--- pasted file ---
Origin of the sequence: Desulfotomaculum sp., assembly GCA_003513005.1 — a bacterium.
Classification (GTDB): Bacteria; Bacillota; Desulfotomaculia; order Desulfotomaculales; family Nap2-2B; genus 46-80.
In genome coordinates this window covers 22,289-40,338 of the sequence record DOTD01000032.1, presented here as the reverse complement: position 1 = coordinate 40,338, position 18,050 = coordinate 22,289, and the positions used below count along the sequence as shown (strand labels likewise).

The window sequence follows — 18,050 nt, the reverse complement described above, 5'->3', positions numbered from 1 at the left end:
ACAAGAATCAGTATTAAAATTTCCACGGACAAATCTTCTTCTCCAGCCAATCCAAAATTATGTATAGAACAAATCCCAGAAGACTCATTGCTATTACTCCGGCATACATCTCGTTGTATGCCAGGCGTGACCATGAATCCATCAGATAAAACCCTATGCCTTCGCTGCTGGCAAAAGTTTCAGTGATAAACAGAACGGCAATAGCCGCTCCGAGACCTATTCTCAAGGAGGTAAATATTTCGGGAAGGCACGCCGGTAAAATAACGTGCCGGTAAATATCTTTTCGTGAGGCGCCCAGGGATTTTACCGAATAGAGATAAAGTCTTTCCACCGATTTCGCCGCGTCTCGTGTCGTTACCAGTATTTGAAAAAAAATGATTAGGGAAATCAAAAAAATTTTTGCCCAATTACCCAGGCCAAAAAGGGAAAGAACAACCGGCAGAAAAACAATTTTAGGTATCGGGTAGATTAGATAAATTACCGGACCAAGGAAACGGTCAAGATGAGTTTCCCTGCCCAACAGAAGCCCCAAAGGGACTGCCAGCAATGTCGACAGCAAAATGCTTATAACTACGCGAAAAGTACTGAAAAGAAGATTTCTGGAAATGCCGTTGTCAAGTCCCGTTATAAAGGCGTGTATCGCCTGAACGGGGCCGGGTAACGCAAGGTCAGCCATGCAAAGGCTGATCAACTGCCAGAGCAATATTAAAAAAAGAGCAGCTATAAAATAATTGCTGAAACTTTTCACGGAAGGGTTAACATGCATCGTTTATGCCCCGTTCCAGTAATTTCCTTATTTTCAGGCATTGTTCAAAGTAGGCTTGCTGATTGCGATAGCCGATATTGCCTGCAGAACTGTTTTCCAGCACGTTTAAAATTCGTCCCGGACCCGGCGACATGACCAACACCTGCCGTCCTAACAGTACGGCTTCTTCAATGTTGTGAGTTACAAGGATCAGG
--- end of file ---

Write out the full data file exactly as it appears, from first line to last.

Origin of the sequence: Desulfotomaculum sp., assembly GCA_003513005.1 — a bacterium.
Classification (GTDB): Bacteria; Bacillota; Desulfotomaculia; order Desulfotomaculales; family Nap2-2B; genus 46-80.
In genome coordinates this window covers 22,289-40,338 of the sequence record DOTD01000032.1, presented here as the reverse complement: position 1 = coordinate 40,338, position 18,050 = coordinate 22,289, and the positions used below count along the sequence as shown (strand labels likewise).

The window sequence follows — 18,050 nt, the reverse complement described above, 5'->3', positions numbered from 1 at the left end:
ACAAGAATCAGTATTAAAATTTCCACGGACAAATCTTCTTCTCCAGCCAATCCAAAATTATGTATAGAACAAATCCCAGAAGACTCATTGCTATTACTCCGGCATACATCTCGTTGTATGCCAGGCGTGACCATGAATCCATCAGATAAAACCCTATGCCTTCGCTGCTGGCAAAAGTTTCAGTGATAAACAGAACGGCAATAGCCGCTCCGAGACCTATTCTCAAGGAGGTAAATATTTCGGGAAGGCACGCCGGTAAAATAACGTGCCGGTAAATATCTTTTCGTGAGGCGCCCAGGGATTTTACCGAATAGAGATAAAGTCTTTCCACCGATTTCGCCGCGTCTCGTGTCGTTACCAGTATTTGAAAAAAAATGATTAGGGAAATCAAAAAAATTTTTGCCCAATTACCCAGGCCAAAAAGGGAAAGAACAACCGGCAGAAAAACAATTTTAGGTATCGGGTAGATTAGATAAATTACCGGACCAAGGAAACGGTCAAGATGAGTTTCCCTGCCCAACAGAAGCCCCAAAGGGACTGCCAGCAATGTCGACAGCAAAATGCTTATAACTACGCGAAAAGTACTGAAAAGAAGATTTCTGGAAATGCCGTTGTCAAGTCCCGTTATAAAGGCGTGTATCGCCTGAACGGGGCCGGGTAACGCAAGGTCAGCCATGCAAAGGCTGATCAACTGCCAGAGCAATATTAAAAAAAGAGCAGCTATAAAATAATTGCTGAAACTTTTCACGGAAGGGTTAACATGCATCGTTTATGCCCCGTTCCAGTAATTTCCTTATTTTCAGGCATTGTTCAAAGTAGGCTTGCTGATTGCGATAGCCGATATTGCCTGCAGAACTGTTTTCCAGCACGTTTAAAATTCGTCCCGGACCCGGCGACATGACCAACACCTGCCGTCCTAACAGTACGGCTTCTTCAATGTTGTGAGTTACAAGGATCAGG